Though life was hard for the incumbents of Jesus Chapel in the first half of the 18th century, it was even harder for their little flock. The farmers and labourers of the area were very dependent upon the seasons and the harvests, and a poor yield meant hunger for all. The harvests of the sea were equally unpredictable. Sometimes great shoals of herring came up the Itchen, or the catches of sprats were so huge that the surplus had to be spread over the fields as manure. At other times the fish did not come, and adverse weather made it perilous to venture out in search of them. When illness, accident or death overcame a breadwinner, his family could soon be reduced to desperate straits. Southampton itself was in a bad way - almost on the verge of bankruptcy - and had declined as a port because its trade with the continent had been hampered and disrupted by wars with France. Even trade around the coast and with the Channel Islands was risky, owing to the activities of French Privateers, and in the Mediterranean all shipping had to run the gauntlet of encounters with Algerian and Turkish pirates. The punitive expeditions that were despatched from time to time often included amongst their crews men from Itchen Ferry, who had a hard-won reputation for good seamanship. These "Algerines" as they came to be called were sometimes captured and enslaved for a while. The old Church Warden's books record the little sums doled out in those dark days to the sick, needy and orphaned to help them over the bad patches. There are frequent references to the "poor Turkey Slaves", the hardy souls who somehow struggled back home, utterly destitute, and who looked to the little church on Pear Tree Green for some relief of their misery. They came in considerable numbers 12 in 1727, 9 in 1729, 3 in 1730, 18 in 1734, 11 in 1736, and no less than 46 in 1737.
Jesus Chapel lacked the resources to do much to relieve the bodily distress of its people during those hard times but it could provide spiritual comfort, and a hope of better things to come. During a particularly lengthy interregnum, around 1730 it is thought, even this comfort was often denied them, and they sorely missed the ministrations of a vicar of their own. Consequently a petition was prepared for presentation to the Rector of St Mary's, asking for his help. A copy of the petition, unsigned and undated, was found among the papers of Jesus Chapel. The petition begins by reminding the Rector of the reasons for the building of Jesus Chapel, and says that the people are again in a similar plight, both with regard to crossing the Itchen and from "the want of a minister to perform the offices and dutyes in the Chappel and to visit the sicke which are here very numerous and Poore and easily persuaded to tarry at home or tern to Conventicles, to prevent which wee are willing to make such a subscription as may in some manner support a Goode man to reside here on this side the water ".The Rector was asked to make a contribution, which if he did so, "would gaine him the prayers of all these poore inhabitants.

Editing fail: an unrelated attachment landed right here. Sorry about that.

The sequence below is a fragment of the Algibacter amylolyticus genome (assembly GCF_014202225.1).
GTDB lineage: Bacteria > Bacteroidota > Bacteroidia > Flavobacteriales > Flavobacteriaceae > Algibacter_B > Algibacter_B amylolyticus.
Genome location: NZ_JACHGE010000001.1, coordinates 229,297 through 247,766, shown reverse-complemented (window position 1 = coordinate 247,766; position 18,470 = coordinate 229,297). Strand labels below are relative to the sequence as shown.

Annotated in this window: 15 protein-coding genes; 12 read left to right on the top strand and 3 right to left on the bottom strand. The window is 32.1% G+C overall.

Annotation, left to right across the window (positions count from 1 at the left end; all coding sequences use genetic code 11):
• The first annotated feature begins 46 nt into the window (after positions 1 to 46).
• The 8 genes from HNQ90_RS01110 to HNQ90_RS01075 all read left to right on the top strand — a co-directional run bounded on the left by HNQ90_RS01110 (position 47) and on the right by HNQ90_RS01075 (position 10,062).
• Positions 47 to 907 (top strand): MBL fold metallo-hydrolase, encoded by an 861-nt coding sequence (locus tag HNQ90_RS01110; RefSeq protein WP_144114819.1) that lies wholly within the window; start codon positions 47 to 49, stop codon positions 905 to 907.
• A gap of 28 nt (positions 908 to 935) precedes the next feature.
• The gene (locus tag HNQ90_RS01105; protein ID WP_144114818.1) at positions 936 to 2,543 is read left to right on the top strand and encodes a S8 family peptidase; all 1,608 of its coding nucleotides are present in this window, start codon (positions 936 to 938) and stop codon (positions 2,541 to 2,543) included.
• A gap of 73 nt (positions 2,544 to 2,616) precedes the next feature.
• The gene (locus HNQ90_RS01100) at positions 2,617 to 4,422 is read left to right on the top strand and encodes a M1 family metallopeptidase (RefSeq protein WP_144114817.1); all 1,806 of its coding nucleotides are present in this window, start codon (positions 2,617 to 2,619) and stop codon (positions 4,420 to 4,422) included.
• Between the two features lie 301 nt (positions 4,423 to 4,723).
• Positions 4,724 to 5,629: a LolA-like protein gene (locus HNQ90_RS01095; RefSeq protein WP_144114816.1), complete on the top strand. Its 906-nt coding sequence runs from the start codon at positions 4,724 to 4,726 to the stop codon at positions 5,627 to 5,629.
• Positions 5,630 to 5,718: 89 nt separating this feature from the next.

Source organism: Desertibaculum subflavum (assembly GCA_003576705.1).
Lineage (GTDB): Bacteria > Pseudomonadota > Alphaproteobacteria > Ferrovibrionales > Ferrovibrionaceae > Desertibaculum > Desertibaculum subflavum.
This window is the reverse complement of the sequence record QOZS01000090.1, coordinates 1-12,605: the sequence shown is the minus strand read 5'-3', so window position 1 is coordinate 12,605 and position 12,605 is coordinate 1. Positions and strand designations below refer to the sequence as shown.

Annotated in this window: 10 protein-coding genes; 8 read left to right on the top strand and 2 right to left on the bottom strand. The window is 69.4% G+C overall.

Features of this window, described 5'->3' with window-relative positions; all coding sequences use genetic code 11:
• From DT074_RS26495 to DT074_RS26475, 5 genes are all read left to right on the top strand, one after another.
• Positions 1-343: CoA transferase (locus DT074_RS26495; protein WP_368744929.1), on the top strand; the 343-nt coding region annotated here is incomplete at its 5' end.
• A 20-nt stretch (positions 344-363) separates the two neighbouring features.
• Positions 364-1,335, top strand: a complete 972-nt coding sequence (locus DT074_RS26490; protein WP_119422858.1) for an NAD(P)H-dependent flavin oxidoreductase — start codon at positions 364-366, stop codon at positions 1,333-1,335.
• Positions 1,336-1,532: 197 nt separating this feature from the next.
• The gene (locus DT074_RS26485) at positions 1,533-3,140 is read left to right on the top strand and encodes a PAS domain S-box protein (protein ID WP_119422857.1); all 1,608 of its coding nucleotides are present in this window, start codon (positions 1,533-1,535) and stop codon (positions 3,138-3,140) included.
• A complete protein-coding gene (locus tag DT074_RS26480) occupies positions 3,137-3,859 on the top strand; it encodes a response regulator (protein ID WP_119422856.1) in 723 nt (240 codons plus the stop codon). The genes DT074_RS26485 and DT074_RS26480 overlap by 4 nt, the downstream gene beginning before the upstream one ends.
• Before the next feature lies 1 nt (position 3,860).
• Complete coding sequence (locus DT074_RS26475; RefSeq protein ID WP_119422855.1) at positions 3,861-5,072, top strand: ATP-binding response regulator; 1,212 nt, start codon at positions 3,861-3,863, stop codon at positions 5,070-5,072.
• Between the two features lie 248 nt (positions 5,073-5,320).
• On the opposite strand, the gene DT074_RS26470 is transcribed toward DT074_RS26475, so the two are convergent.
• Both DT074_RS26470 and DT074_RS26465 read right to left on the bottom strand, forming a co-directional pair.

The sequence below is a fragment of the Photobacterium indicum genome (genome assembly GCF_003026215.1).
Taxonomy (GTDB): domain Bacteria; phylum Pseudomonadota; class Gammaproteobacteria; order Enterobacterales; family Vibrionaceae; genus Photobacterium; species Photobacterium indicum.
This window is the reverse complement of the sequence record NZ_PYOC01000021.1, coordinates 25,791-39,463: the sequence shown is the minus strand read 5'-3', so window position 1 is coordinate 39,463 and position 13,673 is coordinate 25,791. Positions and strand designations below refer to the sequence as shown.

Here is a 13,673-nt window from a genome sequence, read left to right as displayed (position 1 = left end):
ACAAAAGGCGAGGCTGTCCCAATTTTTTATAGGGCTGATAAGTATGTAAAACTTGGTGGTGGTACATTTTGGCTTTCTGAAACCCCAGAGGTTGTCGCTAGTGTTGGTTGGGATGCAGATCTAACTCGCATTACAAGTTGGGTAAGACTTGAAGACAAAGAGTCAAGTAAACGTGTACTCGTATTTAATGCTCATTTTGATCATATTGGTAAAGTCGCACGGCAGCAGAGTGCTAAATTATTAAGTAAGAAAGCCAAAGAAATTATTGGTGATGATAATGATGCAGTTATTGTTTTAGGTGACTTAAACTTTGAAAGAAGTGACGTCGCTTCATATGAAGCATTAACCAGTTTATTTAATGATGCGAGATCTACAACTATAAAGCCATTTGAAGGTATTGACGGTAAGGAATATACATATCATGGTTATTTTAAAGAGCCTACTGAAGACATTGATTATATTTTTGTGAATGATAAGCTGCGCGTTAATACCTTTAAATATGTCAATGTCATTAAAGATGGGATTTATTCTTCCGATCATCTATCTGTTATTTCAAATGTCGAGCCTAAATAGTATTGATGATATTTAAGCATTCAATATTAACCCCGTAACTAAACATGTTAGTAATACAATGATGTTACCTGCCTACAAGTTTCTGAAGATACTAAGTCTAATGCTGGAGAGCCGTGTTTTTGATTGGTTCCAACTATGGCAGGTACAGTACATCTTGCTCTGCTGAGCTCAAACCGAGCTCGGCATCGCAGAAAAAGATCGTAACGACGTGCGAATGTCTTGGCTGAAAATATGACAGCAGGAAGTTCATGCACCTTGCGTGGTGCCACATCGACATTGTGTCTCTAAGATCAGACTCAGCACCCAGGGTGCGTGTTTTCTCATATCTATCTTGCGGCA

Whether the petition was ever actually presented to the Rector of St Mary's (Archdeacon Brideoak), is not known. Certainly his name does not appear among the 53 subscribers who in 1733 promised to pay annual sums amounting in all to £11 6s to the "goode man" who came to the rescue, namely the Rev Saunders. Perhaps the people of Jesus Chapel decided to rely entirely on self-help. In any case, the mother church still had problems of its own. For most of his ministry Archdeacon Brideoak was actively engaged in having his church rebuilt. A nave was built on to the old chancel in 1711, and then the chancel was rebuilt in 1723. The work was strong, plain and honest, and St Mary's remained virtually unchanged until 1833. Archdeacon Brideoak had only a small number of people in his parish, as most of the inhabitants of Southampton still lived within the city walls, or in the parish of All Saints. St. Mary's was surrounded by farm land, orchards and marshes, and as late as 1779, according to the town records, had only 57 rateable houses in the parish.
For how long subscribers were able to maintain their payments is not known, but around 1770, the then incumbent, the Rev Scott, was finding it so difficult to make ends meet that he resolved to do something about it. In a memorandum in the church register he wrote "The reason why so few baptisms after this year are registered is that James Scott, ye curate of Jesus Chapell in two memorials complains to ye Bishop of Winchester (Dr John Thomas) of ye hardship and inconsistency of taking care of parochial duty in that part of ye parish called St Mary's Extra as curate of Jesus Chappell when ye Rector of St Mary's received all ye emoluments of surplice fees. The Bishop considered ye case and ordered ye Rector of St Mary's to do all of parochial duty of baptisms and visiting of sick, etc. ,in that part of ye parish as well as
ye other ,just ye same as if there was no Chappell existed. The Rector of St Mary's having nothing to do with ye service of ye said Chappell nor of Burial of ye Parishioners of St Mary's Extra in ye church-yard of ye said Chapell. The Bishop's injunction exempted ye curate from ye unprofitable burden of slaving for ye Rector of St. Mary".
It took a while, but by withdrawing a part of his labour, the Rev Scott succeeded in having the terms of his employment ameliorated. From his time onwards, the rewards of the ministers of Jesus Chapel began to be more commensurate with their labours.